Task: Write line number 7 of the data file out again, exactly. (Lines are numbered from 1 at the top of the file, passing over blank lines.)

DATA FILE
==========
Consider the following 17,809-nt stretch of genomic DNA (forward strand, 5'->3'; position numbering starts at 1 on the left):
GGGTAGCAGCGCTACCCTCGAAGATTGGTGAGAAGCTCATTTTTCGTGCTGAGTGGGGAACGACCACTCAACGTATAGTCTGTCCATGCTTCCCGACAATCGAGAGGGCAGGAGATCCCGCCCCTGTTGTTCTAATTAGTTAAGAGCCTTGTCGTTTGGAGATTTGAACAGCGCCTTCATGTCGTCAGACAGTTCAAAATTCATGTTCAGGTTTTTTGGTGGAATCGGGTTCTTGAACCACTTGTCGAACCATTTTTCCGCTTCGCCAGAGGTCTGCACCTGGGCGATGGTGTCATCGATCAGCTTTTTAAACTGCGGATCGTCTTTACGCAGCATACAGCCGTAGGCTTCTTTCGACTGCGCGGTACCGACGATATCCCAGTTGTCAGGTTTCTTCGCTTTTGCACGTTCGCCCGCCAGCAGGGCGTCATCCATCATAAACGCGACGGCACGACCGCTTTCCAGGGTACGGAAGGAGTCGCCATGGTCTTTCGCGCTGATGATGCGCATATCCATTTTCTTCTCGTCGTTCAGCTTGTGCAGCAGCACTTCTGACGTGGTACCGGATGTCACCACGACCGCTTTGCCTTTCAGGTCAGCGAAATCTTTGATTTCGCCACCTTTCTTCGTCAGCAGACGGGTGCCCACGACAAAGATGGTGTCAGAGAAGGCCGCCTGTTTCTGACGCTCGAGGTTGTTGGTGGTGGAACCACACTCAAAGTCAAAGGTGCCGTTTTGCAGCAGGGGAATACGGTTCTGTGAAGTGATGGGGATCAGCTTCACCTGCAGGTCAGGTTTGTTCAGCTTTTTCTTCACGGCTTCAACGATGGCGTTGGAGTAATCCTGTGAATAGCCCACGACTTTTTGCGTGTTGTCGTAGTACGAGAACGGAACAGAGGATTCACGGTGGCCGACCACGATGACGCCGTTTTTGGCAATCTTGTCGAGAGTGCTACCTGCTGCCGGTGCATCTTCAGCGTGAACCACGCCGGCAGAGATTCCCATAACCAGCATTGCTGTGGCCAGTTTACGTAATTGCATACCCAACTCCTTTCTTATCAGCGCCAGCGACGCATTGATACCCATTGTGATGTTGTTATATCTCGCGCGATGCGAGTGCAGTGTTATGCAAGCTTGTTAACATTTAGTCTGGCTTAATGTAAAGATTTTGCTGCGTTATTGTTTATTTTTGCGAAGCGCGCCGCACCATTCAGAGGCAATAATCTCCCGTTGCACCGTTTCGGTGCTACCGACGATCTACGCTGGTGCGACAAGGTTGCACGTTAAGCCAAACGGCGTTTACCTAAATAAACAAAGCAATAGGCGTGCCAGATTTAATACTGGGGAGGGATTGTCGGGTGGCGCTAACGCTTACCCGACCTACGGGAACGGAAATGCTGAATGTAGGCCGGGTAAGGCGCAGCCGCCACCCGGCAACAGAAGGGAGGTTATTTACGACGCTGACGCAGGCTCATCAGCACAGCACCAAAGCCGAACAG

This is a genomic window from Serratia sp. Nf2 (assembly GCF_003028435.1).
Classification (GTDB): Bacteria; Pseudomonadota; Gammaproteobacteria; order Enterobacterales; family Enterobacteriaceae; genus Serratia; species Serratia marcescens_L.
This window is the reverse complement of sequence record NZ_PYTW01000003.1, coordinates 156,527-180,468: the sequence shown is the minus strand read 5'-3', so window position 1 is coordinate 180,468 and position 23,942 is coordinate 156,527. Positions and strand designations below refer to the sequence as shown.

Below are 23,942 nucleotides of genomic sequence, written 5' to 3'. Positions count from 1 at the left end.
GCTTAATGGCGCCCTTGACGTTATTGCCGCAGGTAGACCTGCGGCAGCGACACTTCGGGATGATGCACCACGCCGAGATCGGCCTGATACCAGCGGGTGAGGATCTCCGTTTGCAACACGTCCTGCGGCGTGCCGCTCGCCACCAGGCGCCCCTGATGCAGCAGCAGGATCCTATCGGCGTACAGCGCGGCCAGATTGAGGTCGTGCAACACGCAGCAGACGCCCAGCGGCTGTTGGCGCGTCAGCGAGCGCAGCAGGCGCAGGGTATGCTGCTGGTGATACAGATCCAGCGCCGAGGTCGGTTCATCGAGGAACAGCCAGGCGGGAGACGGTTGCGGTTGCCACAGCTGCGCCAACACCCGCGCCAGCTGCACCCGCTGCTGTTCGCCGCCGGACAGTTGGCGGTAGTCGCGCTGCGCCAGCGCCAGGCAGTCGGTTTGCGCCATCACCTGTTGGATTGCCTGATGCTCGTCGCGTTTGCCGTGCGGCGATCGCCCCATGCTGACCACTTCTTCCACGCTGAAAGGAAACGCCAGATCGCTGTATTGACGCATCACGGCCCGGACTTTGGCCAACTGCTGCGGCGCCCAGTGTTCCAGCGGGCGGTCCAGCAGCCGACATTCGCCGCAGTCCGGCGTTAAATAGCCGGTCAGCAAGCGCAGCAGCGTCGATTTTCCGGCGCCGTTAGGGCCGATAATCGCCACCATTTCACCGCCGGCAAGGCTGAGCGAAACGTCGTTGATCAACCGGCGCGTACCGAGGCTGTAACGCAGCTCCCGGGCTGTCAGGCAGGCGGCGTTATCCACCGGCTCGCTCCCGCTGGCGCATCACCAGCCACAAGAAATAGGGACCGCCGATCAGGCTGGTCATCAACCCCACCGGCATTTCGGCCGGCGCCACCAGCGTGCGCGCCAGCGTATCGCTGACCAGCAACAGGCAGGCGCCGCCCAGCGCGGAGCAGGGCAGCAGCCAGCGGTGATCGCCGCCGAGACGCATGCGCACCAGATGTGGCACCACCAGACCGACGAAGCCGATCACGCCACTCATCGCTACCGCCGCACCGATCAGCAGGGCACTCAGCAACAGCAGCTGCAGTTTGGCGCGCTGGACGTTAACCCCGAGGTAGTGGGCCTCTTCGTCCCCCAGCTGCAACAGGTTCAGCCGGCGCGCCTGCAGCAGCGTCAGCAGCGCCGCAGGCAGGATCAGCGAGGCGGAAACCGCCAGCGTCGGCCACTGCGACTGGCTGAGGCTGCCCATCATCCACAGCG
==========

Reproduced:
GCTTAATGGCGCCCTTGACGTTATTGCCGCAGGTAGACCTGCGGCAGCGACACTTCGGGATGATGCACCACGCCGAGATCGGCCTGATACCAGCGGGTGAGGATCTCCGTTTGCAACACGTCCTGCGGCGTGCCGCTCGCCACCAGGCGCCCCTGATGCAGCAGCAGGATCCTATCGGCGTACAGCGCGGCCAGATTGAGGTCGTGCAACACGCAGCAGACGCCCAGCGGCTGTTGGCGCGTCAGCGAGCGCAGCAGGCGCAGGGTATGCTGCTGGTGATACAGATCCAGCGCCGAGGTCGGTTCATCGAGGAACAGCCAGGCGGGAGACGGTTGCGGTTGCCACAGCTGCGCCAACACCCGCGCCAGCTGCACCCGCTGCTGTTCGCCGCCGGACAGTTGGCGGTAGTCGCGCTGCGCCAGCGCCAGGCAGTCGGTTTGCGCCATCACCTGTTGGATTGCCTGATGCTCGTCGCGTTTGCCGTGCGGCGATCGCCCCATGCTGACCACTTCTTCCACGCTGAAAGGAAACGCCAGATCGCTGTATTGACGCATCACGGCCCGGACTTTGGCCAACTGCTGCGGCGCCCAGTGTTCCAGCGGGCGGTCCAGCAGCCGACATTCGCCGCAGTCCGGCGTTAAATAGCCGGTCAGCAAGCGCAGCAGCGTCGATTTTCCGGCGCCGTTAGGGCCGATAATCGCCACCATTTCACCGCCGGCAAGGCTGAGCGAAACGTCGTTGATCAACCGGCGCGTACCGAGGCTGTAACGCAGCTCCCGGGCTGTCAGGCAGGCGGCGTTATCCACCGGCTCGCTCCCGCTGGCGCATCACCAGCCACAAGAAATAGGGACCGCCGATCAGGCTGGTCATCAACCCCACCGGCATTTCGGCCGGCGCCACCAGCGTGCGCGCCAGCGTATCGCTGACCAGCAACAGGCAGGCGCCGCCCAGCGCGGAGCAGGGCAGCAGCCAGCGGTGATCGCCGCCGAGACGCATGCGCACCAGATGTGGCACCACCAGACCGACGAAGCCGATCACGCCACTCATCGCTACCGCCGCACCGATCAGCAGGGCACTCAGCAACAGCAGCTGCAGTTTGGCGCGCTGGACGTTAACCCCGAGGTAGTGGGCCTCTTCGTCCCCCAGCTGCAACAGGTTCAGCCGGCGCGCCTGCAGCAGCGTCAGCAGCGCCGCAGGCAGGATCAGCGAGGCGGAAACCGCCAGCGTCGGCCACTGCGACTGGCTGAGGCTGCCCATCATCCACAGCG